Notes:

Let be:

The minimum correlation portfolio is a portfolio where the assets are weighted proportionally to their average correlation with each other.

In more details:

Let be:

The most diversified portfolio weights $w \in [0,1]^{n}$ satisfy: $$ w = \operatorname{argmax} \frac{w {}^t \sigma }{\sqrt{ w {}^t \Sigma w}} \newline \textrm{s.t. } \begin{cases} l \leqslant w \leqslant u \newline Gw \leqslant u_g \newline w_{min} \leqslant \sum_{i=1}^{n} w_i \leqslant w_{max} \end{cases} $$

Let be:

A mean-variance efficient portfolio is a portfolio whose weights $w \in [0,1]^{n}$ satisfy: $$ \exists \lambda \in [0, +\infty[, w = \operatorname{argmin} \frac{1}{2} w {}^t \Sigma w - \lambda \mu {}^t w \newline \textrm{s.t. } \begin{cases} l \leqslant w \leqslant u \newline Gw \leqslant u_g \newline w_{min} \leqslant \sum_{i=1}^{n} w_i \leqslant w_{max} \end{cases} $$

The parameter $\lambda$ is usually called the risk tolerance parameter, and is determined by an additional constraint on the portfolio:

Notes:

Let be:

The investable portfolio weights $w \in [0,1]^{n}$ closest to the desired portfolio weights $w_t$ satisfy: $$ w = \operatorname{argmin} \frac{1}{2} \lVert w - w_t \rVert_2^2 \newline \textrm{s.t. } \begin{cases} \sum_{i=1}^{n} w_i \leq 1 \newline w_i = \frac{k_i nl_i P_i}{TV}, k_i \in \mathbb{N}, i=1,...,n \newline k_i \neq 0 \implies k_i nl_i \geq ml_i, i=1,...,n \newline k_i \neq 0 \implies k_i nl_i P_i \geq mv_i, i=1,...,n \end{cases} $$

Unfortunately, the above optimization problem is computationally intractable due to the integer constraints, so that it is only possible to compute an approximate solution.

Notes:

Let be:

The tracking error of the $p$-th portfolio, $p=1..n_p$, is defined as the volatility of the difference of the returns of the portfolio and of the returns of the benchmark over the $T$ time periods: $$ \sqrt{\frac{\sum_{t=1}^{T} (r_{b,t} - r_{p,t})^2 }{T}} $$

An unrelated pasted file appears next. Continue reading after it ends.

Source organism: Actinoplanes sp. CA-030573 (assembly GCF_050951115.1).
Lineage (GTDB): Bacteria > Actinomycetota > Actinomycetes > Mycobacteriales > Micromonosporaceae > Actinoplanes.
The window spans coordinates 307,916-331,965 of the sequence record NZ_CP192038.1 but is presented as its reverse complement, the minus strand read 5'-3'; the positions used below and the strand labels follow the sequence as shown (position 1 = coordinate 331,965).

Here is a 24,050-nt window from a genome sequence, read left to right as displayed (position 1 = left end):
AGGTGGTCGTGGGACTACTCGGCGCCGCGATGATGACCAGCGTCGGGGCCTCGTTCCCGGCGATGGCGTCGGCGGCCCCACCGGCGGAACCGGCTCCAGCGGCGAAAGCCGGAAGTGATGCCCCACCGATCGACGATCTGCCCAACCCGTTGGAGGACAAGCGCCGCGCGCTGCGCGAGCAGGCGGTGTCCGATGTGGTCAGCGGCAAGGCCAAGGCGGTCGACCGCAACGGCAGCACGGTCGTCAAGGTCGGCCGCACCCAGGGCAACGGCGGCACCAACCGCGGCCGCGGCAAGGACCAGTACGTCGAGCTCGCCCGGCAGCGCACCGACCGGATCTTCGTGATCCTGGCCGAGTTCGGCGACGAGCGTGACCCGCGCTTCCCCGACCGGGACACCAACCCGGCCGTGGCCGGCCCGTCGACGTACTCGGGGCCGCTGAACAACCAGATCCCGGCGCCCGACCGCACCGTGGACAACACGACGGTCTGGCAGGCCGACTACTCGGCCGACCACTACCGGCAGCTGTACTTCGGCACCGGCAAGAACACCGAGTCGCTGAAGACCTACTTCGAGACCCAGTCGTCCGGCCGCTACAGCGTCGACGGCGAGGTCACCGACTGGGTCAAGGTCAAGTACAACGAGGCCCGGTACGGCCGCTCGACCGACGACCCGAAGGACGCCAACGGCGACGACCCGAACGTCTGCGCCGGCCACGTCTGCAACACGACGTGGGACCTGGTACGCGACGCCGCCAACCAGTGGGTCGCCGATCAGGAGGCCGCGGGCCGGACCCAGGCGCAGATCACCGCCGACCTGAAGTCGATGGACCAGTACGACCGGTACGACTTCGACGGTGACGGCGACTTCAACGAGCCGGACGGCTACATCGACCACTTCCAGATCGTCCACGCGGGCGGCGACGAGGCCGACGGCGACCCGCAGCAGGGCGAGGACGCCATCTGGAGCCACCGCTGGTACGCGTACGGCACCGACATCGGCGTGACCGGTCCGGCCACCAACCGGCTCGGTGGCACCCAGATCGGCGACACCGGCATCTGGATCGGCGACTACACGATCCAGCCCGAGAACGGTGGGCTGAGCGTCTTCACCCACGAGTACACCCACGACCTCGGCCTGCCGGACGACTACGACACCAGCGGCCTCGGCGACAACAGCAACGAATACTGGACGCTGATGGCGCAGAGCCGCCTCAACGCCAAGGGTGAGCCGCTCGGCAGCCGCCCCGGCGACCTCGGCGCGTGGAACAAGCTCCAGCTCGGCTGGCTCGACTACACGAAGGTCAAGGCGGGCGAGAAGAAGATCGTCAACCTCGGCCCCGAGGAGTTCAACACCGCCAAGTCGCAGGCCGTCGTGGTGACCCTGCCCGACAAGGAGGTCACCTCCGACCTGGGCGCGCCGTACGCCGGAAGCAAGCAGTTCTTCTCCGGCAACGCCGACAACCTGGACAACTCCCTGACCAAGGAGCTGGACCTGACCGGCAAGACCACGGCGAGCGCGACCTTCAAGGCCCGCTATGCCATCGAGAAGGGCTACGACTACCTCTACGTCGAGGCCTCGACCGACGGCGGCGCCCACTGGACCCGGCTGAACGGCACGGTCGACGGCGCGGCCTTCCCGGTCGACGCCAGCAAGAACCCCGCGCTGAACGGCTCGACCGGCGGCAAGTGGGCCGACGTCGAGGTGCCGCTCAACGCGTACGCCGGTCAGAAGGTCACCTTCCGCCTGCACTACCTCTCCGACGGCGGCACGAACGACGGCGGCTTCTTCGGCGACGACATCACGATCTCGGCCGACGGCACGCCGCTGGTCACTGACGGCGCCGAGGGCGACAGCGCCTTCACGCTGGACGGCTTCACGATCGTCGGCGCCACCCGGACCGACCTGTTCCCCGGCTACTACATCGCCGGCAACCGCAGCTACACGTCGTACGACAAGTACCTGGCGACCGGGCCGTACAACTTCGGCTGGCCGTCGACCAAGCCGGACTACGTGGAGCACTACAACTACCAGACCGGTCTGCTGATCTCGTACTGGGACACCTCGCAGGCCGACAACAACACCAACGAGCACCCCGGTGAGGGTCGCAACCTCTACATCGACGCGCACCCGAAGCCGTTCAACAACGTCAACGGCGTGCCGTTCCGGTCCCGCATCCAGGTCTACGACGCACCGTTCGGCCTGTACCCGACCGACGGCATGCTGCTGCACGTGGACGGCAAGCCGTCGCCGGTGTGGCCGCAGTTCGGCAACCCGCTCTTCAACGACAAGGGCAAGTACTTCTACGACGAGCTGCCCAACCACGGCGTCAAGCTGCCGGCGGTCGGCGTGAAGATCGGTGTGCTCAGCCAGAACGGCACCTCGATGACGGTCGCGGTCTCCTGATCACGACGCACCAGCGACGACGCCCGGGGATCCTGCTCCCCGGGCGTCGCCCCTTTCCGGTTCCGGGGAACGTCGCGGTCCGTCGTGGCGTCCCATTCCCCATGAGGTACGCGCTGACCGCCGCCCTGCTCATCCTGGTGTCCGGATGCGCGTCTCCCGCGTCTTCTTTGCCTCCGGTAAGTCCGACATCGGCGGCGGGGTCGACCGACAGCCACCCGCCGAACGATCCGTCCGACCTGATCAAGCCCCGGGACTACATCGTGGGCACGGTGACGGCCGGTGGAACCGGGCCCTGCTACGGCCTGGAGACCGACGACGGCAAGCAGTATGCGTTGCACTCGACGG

Notes:

Let be:

The returns $R_{res, i} \in \mathcal{R}^{T}$ of the residualized factor $i \in {1..m}$ are defined as: $$ R_{res, i} {}^t = X_i - \alpha - \beta {}^t X_{-i} $$ where:

Let be:

The exposures $\beta_p \in \mathcal{R}^{m}$ of the $p$-th portfolio to the $m$ factors, $p=1..n_p$, are defined as the unique solution of minimum euclidean norm of the linear least squares problem: $$ \operatorname{argmin_{(\alpha_p \in \mathcal{R}, \beta_p \in \mathcal{R}^{m})}} \lVert r_p {}^t - \alpha_p - \beta_p {}^t X \rVert_2^2 $$

Notes:

Let be:

The Jensen's alpha $\alpha_p \in \mathbb{R}$ of the $p$-th portfolio, $p=1..n_p$, is defined as the intercept of the regression equation in the Capital Asset Pricing Model: $$ r_{p,t} - r_{f,t} = \alpha_p + \beta_p (r_{b,t} - r_{f,t}) + \epsilon_t $$, with $t=1..T$

Notes:

Let be:

The beta $\beta_p \in \mathbb{R}$ of the $p$-th portfolio, $p=1..n_p$, is defined as the slope of the regression equation in the Capital Asset Pricing Model: $$ r_{p,t} - r_{f,t} = \alpha_p + \beta_p (r_{b,t} - r_{f,t}) + \epsilon_t $$, with $t=1..T$

Notes:

Let be:

The (linear) shrinkage of the matrix $C$ toward the matrix $T$ is done through the computation of the convex linear combination: $$ S = (1-\lambda) C + \lambda T $$

Notes:

Let be:

The hierarchical risk parity portfolio is a portfolio blending graph theory and machine learning techniques where similar assets are first grouped together thanks to a hierarchical clustering algorithm and assets weights are then computed through a recursive top-down bisection of the resulting hierarchical tree.

Notes:

Let be:

A random correlation matrix is a matrix $C \in \mathcal{M}(\mathbb{R}^{n \times n})$ generated uniformly at random over the space of positive definite correlation matrices, which is defined as $$ \mathcal{E}_n = \{ C \in \mathcal{M}(\mathbb{R}^{n \times n}) : C {}^t = C, C_{i,i} = 1, i=1..n, x {}^t C x > 0, \forall x \in\mathbb{R}^n \} $$

Notes: